Susan M. Gasser

Susan M. Gasser is a professor of molecular biology at the University of Basel. She is currently the director of Friedrich Miescher Institute for Biomedical Research since November 2004.[1]

Early career

Susan Gasser received her doctorate at the University of Basel in Biochemistry for the development of an in vitro system for the import of mitochondrial proteins with Gottfried (Jeff) Schatz. She studied the long-range folding of the genome in flies and human cells as a post-doctoral fellow at the University of Geneva with Ulrich K. Laemmli .[1][2]


Gasser presently holds a professorship at the University of Basel and runs a research laboratory at the FMI as well as leading the institute. From 1986 to 2001, Gasser led a research group at the Swiss Institute for Experimental Cancer Research. She discovered and documented the clustering of yeast telomeres at the nuclear envelope, and elucidated the role of this subnuclear distribution in heritable gene repression using a combined genetic and fluorescence microscopy approach. From 2001 to 2004, Gasser was a professor of Molecular Biology at the University of Geneva. Since 2004, she is the Director of the Friedrich Miescher Institute in Basel, and Professor of Molecular Biology at the University of Basel. Gasser has served on review boards and advisory councils throughout Switzerland and Europe.[2][1][3]

Career history


Selected publications

  1. 2013 TORC2 signaling pathway guarantees genome stability in face of DNA strand breaks. Mol Cell, 51:829-839, Shimada K, Fillipuzzi I, Stahl M, Helliwell SB, Seeber A, Loewith R, Movva R, Gasser SM[6]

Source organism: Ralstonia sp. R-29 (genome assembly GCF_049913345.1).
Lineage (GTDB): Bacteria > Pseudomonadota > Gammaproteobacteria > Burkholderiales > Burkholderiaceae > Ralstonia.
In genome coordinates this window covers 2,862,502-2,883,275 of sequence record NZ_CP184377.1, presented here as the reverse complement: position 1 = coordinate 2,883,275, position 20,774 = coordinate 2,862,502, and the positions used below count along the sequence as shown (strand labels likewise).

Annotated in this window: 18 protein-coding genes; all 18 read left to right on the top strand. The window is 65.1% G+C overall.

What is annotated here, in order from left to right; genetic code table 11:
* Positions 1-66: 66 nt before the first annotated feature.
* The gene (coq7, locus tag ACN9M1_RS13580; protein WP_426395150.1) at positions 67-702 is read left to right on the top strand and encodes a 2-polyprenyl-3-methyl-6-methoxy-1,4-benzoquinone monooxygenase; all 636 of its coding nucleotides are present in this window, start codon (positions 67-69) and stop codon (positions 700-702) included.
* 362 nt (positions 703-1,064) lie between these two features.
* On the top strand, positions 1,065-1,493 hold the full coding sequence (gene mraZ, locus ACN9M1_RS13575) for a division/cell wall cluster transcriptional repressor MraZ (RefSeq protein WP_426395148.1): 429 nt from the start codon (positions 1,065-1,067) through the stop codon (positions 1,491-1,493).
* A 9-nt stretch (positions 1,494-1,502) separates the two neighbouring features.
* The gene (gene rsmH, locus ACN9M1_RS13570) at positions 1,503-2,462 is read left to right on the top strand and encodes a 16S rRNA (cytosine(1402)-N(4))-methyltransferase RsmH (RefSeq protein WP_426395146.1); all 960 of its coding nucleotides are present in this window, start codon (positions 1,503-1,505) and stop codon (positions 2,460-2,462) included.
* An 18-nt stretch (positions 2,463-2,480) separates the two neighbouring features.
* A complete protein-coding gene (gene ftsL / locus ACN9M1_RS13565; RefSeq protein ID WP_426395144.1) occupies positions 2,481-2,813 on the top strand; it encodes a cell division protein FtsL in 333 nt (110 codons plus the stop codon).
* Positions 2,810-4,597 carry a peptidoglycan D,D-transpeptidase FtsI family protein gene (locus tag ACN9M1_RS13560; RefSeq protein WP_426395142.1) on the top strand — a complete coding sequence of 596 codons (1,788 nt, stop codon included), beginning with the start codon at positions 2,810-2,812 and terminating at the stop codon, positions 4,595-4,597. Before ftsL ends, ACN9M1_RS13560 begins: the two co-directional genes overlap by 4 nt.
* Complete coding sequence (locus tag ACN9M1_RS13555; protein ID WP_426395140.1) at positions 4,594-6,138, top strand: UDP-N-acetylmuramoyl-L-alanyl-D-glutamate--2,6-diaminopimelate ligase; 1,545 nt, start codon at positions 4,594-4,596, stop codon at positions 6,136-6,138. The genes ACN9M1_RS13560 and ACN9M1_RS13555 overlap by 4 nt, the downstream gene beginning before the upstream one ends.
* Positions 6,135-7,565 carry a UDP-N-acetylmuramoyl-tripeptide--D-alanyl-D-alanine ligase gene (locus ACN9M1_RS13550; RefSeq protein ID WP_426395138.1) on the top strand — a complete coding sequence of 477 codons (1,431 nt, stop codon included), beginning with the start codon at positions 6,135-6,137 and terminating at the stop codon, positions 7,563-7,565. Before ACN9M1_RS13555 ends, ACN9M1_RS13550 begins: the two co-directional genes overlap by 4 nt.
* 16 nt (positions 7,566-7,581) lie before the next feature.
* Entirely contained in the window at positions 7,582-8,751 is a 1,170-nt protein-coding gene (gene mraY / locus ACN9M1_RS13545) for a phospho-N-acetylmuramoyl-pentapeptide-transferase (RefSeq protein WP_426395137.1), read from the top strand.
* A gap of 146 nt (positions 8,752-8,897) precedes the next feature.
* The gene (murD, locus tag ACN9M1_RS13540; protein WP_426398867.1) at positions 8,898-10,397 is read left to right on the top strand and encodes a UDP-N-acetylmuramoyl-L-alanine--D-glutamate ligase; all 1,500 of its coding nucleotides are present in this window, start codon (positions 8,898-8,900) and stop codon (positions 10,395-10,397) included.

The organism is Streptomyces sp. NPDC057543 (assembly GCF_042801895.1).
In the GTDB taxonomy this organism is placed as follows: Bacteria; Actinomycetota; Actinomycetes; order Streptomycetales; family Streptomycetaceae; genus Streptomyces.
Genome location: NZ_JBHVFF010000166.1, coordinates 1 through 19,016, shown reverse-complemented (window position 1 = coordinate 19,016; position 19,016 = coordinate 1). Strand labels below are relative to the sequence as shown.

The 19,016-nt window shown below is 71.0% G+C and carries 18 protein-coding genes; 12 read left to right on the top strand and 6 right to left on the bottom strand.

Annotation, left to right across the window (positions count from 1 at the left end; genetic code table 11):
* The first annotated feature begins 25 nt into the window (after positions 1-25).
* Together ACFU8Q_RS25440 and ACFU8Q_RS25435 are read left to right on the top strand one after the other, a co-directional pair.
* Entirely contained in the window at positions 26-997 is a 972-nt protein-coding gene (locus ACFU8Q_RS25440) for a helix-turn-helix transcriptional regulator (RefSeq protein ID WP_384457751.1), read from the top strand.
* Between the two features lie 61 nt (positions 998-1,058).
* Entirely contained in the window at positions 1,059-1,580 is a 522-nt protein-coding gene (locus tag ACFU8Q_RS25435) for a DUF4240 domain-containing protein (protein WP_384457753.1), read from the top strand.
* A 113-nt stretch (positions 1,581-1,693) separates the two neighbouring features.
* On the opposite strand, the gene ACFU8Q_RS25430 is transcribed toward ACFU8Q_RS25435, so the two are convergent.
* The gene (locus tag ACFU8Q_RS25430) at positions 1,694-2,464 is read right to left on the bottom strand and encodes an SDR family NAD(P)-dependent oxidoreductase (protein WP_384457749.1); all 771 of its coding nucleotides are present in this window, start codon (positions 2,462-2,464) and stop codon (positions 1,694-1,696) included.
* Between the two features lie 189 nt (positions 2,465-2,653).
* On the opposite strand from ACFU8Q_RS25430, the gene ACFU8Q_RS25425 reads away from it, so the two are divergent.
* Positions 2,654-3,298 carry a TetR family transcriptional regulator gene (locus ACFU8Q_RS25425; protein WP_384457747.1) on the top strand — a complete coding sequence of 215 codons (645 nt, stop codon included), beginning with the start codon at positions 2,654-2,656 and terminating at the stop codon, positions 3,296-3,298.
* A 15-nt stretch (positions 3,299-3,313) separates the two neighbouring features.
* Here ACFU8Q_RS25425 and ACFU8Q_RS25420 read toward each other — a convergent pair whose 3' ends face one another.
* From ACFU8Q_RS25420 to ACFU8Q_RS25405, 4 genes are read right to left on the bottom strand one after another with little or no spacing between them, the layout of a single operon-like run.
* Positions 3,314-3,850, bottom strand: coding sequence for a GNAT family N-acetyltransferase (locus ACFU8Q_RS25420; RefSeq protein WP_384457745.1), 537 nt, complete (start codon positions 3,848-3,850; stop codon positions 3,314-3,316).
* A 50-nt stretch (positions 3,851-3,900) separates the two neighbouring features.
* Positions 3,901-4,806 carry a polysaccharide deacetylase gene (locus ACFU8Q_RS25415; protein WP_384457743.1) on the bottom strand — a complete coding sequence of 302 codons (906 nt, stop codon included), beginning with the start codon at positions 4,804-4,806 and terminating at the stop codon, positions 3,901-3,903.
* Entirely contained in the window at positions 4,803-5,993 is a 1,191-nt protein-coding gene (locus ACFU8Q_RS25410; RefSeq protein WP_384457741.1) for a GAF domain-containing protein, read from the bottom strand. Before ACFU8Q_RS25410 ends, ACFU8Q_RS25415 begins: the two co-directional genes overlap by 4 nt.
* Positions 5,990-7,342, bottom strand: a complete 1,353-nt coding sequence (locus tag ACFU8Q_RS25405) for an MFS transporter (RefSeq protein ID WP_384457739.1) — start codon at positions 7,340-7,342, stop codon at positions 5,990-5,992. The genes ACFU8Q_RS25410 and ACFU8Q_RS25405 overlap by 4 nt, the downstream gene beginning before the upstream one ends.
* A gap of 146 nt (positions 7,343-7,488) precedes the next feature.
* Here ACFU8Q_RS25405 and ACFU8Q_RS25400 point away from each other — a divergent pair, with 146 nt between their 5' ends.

2. 2013 The shelterin protein POT-1 anchors C. elegans telomeres through SUN-1 at the nuclear periphery. J Cell Biol, 203:727-35, Ferreira HC, Towbin BD, Jegou T, Gasser SM[6]
  3. 2013 Checkpoint kinases and nucleosome remodelers enhance global chromatin mobility in response to DNA damage. Genes Dev, 27:1999-2008. doi:10.1101/gad.222992.113, Seeber A, Dion V, Gasser SM [6]
  4. 2013 Cohesin and the nucleolus constrain the mobility of spontaneous repair foci. EMBO Rep. 14:984-991, Dion V, Kalck V, Seeber A, Schleker T, Gasser SM[6]
  5. 2013 SIR proteins and the assembly of silent chromatin in budding yeast. Annu Rev Genet. 47:275-306, Kueng S, Oppikofer M, Gasser SM [6]
  6. 2013 Dimerization of Sir3 via its C-terminal winged helix domain is essential for yeast heterochromatin formation. EMBO J. 32:437-449, Oppikofer M, Kueng S, Keusch JJ, Hassler M, Ladurner A, Gut H, Gasser SM [6]
  7. 2013 Promoter- and RNA polymerase II-dependent hsp-16 gene association with nuclear pores in Caenorhabditis elegans. J Cell Biol, 200:589-604 SMG is corresponding author, Rohner S, Kalck V, Wang FF, Ikegami K, Lieb JD, Gasser SM, Meister P [6]
  8. 2012 Step-wise methylation of histone H3K9 positions chromosome arms at the nuclear periphery in C. elegans embryos. Cell, 150:934-947, Towbin BD, Gonzalez-Aguilera C, Sack R, Gaidatzis D, Kalck V, Meister P, Askjaer P, Gasser SM [6]
  9. 2012 Increased dynamics of double strand breaks requires Mec1, Rad9 and the homologous recombination machinery. Nat Cell Biol. 14:502-509, Dion V, Kalck V, Horigome C, Towbin BD, Gasser SM[6]
  10. 2012 Targeted INO80 enhances subnuclear chromatin movement and ectopic homologous recombination. Genes Dev 26:369-383, Neumann FR, Dion V, Gehlen L, Tsai-Pflugfelder M, Schmid R, Taddei A, Gasser SM[6]

Notes and references

External links

This article is issued from Wikipedia - version of the 9/25/2016. The text is available under the Creative Commons Attribution/Share Alike but additional terms may apply for the media files.